It’s that time again. Time to shop through the ages. This time, we’ll be taking a look at the 1909 Sears catalog.
Let’s start with fashion. The women were still wearing uncomfortable corsets and unusually large hats. 🙂
The proportion they have drawn these ladies seems very strange to me. I’m assuming that they are making their waists look smaller, but their torsos look very weird.
I would be seriously off balance with one of these hats on my head.I think that these shoes are probably supposed to be a brown/tan color, but red seems to be the color used in almost all of the color pages in the catalog.
And the kids. Here are some interesting little hats. 🙂
And boys in short pants.These little girls are adorable, but I’m not sure how easy it would be to play with a big hat on your head.
And on to the men’s clothing. I just love the “Hercules Invincible Work Shirts”.
And here are some more fashionable clothes.
There were a variety of hats available. I just love their names.
Moving on to the rest of the catalog…..
I just love how these women are reading/relaxing while they are doing the laundry. The magic of a washing machine. I wonder how much muscle it actually took to use one of these.
And this vacuum cleaner looks handy. It also looks like it takes two people. Apparently the children get to do the hard labor while mom gets to do the vacuuming. 🙂
The glory of a bathroom. It must have been so nice to add a bathroom to your house.I think that these cylinder records look so interesting. I’ve never seen one in person before.Little dolls and of course a doll “go-cart” or stroller. What would little girls do without them?I love the section of the house plans. I wonder if any of my ancestors lived in houses that they saw on the pages of this catalog.
I think it’s interesting that strollers were called “go-carts”. Our language is forever changing.
You could buy just about anything in this catalog – including handcuffs or a “nipper”.
I always wondered how women of this time period got their hair to be so poofy. It has all become so clear to me. Padding. 🙂
You could now buy an automobile or an “auto cycle”.
You’d also need some automobile goggles to wear.
They had a nice selection of windows and doors.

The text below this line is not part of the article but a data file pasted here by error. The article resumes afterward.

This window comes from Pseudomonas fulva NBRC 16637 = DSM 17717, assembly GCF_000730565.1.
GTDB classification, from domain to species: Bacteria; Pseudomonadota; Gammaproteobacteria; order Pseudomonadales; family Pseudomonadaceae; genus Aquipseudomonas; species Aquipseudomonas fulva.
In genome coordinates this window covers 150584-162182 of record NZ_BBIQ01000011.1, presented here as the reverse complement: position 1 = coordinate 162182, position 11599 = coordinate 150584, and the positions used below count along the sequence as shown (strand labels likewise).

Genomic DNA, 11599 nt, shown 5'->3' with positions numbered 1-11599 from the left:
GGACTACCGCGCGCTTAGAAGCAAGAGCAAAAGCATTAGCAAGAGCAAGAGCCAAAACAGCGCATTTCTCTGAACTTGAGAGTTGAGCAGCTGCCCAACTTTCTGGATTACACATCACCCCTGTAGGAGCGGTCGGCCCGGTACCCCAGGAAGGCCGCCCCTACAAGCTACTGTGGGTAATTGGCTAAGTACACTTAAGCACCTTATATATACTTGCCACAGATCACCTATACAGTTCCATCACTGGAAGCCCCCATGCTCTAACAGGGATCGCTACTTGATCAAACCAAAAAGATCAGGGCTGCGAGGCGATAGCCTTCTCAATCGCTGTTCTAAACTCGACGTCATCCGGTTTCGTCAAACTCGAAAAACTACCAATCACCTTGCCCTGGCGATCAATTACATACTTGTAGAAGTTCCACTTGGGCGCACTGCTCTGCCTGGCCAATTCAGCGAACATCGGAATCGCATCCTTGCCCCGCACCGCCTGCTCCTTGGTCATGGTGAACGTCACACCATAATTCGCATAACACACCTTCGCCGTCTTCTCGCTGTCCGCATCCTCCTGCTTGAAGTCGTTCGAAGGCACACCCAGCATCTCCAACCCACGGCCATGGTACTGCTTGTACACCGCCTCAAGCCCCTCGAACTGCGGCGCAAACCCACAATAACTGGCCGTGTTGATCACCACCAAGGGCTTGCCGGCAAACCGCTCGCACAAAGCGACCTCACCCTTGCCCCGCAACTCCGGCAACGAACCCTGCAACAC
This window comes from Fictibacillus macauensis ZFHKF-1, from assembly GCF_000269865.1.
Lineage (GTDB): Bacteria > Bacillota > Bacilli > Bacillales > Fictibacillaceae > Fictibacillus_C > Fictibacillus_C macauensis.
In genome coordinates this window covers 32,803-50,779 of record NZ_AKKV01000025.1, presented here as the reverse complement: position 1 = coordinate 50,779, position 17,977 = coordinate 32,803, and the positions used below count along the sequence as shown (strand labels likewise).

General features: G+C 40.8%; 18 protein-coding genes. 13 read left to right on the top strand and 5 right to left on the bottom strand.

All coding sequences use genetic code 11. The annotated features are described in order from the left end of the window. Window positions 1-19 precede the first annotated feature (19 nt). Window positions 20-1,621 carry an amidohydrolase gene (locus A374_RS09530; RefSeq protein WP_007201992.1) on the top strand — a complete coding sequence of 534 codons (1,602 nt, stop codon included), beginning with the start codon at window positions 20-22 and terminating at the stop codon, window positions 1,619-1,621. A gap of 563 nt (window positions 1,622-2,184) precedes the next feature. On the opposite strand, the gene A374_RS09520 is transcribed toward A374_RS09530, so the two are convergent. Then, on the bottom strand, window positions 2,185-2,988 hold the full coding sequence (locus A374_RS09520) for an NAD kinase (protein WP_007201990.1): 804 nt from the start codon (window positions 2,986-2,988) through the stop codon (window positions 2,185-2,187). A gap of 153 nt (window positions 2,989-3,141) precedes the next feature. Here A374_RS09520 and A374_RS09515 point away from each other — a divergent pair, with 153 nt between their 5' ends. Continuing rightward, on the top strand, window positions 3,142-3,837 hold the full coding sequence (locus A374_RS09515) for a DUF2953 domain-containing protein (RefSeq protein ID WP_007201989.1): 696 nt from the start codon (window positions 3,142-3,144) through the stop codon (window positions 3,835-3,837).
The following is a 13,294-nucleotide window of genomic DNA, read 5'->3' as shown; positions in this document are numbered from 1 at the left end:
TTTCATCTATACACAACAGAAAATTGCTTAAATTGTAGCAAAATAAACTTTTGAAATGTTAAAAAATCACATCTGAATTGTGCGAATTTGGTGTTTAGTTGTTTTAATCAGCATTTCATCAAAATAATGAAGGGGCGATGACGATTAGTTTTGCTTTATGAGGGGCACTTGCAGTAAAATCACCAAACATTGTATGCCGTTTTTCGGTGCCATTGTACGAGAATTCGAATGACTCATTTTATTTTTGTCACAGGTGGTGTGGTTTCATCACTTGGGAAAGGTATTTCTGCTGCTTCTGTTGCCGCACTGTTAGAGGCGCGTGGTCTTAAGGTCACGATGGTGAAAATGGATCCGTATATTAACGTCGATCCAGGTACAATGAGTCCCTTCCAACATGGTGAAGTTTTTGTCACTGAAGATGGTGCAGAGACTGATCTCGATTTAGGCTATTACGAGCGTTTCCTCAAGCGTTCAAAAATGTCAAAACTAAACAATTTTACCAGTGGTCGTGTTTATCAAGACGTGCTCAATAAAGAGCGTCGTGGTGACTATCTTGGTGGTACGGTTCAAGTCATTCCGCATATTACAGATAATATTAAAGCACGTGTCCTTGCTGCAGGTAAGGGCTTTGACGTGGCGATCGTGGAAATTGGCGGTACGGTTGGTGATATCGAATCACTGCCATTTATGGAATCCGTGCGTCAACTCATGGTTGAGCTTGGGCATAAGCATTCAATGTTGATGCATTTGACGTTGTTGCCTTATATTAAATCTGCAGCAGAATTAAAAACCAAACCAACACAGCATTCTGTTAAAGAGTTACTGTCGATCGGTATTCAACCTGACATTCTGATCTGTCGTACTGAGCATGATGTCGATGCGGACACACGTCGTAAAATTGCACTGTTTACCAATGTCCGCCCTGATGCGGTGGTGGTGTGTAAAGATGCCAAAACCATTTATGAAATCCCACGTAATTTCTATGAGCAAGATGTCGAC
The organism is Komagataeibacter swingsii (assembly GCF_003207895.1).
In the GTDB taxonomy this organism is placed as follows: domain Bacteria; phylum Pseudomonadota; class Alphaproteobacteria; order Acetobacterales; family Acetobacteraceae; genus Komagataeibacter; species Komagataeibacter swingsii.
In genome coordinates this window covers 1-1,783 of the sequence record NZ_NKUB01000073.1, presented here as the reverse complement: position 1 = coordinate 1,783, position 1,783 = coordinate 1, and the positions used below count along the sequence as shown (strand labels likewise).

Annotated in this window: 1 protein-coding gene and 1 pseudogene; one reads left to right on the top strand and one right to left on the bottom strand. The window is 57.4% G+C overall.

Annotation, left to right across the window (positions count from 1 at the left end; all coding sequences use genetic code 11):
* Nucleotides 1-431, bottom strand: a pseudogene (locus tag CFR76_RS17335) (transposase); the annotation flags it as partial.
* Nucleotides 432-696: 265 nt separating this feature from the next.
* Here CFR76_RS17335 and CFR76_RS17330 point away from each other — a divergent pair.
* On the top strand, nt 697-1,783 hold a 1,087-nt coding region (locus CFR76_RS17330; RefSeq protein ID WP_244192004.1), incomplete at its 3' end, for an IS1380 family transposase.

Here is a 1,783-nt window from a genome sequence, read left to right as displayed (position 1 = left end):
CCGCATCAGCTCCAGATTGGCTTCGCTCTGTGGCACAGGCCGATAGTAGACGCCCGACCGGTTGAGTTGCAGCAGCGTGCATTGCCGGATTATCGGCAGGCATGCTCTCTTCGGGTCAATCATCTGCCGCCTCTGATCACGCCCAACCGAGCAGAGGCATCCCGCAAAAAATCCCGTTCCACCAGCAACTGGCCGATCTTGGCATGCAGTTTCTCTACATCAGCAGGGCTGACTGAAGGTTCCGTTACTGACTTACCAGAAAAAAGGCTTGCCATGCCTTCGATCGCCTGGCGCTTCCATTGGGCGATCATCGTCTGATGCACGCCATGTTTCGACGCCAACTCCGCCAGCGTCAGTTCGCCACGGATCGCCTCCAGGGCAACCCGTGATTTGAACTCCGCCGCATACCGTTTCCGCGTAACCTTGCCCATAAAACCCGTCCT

I can’t imagine swimming in a dress. No wonder why this poor lady needs “water wings”.
There were a number of different toys and games available to keep the little ones happy and occupied.
Teddy Bears “have come to stay” and were “more popular than ever”.
You could also scare your friends with a pretend spider or bug.
Or maybe play a game of table croquet or “Playing Possum with Taft”.
You could buy “Tom Sawyer’s Play Tent” for your little darling. Or maybe a circle swing.
These two products scare me. I would have to say that they aren’t the best designs for a pin cushion or a pipe. What do you think?
There were a number of different veils available. One for mourning. Another for riding in an automobile. And a couple for infants. Those poor kids look like they’re suffocating!!Here are some various products. A Japanese Grass suit might come in handy if you were hunting. Maybe you’d like an electric hair brush. Or a tropic foot warmer. Or a pants match scratcher. 🙂
Here are some available chairs.
And a cream separator. Life as a housewife in 1909 must have been hard!! I’m sure that they were excited about all of the new and improved products available.I would love to find one of these desk/shelves sets at an antique store sometime. They are gorgeous.
I wonder how many people actually had telephones in 1909.
What kid wouldn’t want a toy grocery store or a mechanical engine? Some more interesting items. “Neck Lace”. A pearl studded dog collar. Conversation tubes for those who are hard of hearing. Hot water dolls (that’s actually a pretty good idea!). A cigarette maker. A graveyard shell.
This must have been so exciting to watch!!!
And a few more various items. An Eskimo doll. A Pyrographic Outfit (which I believe is woodburning). Hygenic Skin Food. Lavender Smelling Salts – for fainting spells. 🙂 And The Electric Questioner.
That’s it for this edition of Shopping Through the Ages. Join me next time, when we shop through 1910.